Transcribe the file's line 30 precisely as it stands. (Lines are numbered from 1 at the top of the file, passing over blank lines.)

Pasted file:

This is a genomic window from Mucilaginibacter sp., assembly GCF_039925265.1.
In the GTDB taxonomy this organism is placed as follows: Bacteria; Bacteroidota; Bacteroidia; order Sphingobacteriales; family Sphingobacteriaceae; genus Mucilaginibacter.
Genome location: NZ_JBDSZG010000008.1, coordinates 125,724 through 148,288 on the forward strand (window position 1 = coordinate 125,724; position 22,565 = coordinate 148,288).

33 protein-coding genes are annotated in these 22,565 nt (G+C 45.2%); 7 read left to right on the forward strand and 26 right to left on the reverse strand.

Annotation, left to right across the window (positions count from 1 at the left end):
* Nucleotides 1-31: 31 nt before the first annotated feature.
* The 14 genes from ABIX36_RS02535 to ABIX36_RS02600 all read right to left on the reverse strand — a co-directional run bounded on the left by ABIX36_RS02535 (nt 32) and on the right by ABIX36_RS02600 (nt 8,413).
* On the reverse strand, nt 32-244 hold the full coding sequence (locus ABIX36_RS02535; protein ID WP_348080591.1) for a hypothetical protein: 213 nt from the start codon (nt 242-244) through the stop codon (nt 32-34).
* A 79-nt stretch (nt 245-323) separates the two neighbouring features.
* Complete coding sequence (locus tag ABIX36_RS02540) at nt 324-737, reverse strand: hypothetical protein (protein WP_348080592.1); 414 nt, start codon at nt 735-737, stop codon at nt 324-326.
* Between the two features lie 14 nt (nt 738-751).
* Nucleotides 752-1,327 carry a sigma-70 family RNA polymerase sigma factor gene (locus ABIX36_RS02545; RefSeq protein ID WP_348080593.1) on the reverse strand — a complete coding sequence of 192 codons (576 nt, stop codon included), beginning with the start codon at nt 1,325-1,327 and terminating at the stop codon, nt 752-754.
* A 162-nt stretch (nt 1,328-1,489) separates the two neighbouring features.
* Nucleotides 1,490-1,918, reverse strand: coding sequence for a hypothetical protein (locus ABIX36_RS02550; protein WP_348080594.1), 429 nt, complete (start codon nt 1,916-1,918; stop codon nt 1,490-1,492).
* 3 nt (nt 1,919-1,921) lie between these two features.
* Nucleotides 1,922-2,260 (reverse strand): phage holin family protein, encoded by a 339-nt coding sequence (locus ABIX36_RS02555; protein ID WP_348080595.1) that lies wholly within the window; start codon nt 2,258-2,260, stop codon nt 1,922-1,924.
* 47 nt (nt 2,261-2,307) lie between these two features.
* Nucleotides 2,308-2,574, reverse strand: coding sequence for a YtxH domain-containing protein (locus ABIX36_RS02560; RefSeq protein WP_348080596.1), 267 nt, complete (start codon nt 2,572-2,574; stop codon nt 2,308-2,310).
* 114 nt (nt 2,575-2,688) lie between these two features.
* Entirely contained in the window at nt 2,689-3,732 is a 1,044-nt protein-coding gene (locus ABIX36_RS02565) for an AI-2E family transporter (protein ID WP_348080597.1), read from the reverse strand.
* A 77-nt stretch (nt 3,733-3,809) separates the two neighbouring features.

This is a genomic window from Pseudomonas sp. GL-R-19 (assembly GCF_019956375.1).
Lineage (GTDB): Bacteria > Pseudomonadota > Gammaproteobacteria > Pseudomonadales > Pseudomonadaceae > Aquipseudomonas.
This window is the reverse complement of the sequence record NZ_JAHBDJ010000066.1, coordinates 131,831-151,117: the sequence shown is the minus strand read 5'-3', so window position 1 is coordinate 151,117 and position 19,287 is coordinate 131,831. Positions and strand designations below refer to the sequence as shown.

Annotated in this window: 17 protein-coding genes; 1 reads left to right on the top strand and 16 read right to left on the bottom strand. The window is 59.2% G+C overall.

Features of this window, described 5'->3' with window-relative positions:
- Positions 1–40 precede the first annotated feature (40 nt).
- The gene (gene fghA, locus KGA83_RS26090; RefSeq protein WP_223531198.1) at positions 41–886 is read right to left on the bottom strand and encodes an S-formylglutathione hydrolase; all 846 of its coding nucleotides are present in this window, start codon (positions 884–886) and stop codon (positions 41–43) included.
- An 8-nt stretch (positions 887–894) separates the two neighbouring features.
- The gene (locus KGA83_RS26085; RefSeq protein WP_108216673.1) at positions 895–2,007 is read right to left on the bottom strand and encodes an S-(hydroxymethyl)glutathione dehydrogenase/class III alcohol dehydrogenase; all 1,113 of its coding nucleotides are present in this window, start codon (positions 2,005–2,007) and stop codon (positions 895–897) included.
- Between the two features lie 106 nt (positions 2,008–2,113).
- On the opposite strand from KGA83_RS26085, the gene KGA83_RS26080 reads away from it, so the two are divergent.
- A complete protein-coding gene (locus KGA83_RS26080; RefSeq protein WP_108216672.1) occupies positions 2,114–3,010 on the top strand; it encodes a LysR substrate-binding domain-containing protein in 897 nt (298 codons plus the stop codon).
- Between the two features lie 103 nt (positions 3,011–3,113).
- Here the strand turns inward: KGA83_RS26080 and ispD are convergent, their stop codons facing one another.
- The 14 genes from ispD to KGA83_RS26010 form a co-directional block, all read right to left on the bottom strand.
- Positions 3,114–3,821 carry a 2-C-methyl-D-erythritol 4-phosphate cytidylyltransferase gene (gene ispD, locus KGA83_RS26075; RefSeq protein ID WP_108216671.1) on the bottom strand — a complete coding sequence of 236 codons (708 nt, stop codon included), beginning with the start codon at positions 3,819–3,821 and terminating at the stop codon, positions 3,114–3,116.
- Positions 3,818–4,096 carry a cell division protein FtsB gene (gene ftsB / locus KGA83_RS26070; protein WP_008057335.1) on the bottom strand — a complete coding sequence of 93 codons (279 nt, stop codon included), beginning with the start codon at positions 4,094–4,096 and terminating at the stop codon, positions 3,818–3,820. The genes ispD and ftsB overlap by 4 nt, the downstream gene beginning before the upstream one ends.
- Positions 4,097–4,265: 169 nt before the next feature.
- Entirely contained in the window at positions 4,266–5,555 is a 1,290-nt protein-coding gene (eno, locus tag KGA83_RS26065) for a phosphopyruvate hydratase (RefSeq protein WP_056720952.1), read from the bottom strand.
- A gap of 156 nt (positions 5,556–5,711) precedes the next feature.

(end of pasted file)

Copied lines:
- The gene (locus KGA83_RS26085; RefSeq protein WP_108216673.1) at positions 895–2,007 is read right to left on the bottom strand and encodes an S-(hydroxymethyl)glutathione dehydrogenase/class III alcohol dehydrogenase; all 1,113 of its coding nucleotides are present in this window, start codon (positions 2,005–2,007) and stop codon (positions 895–897) included.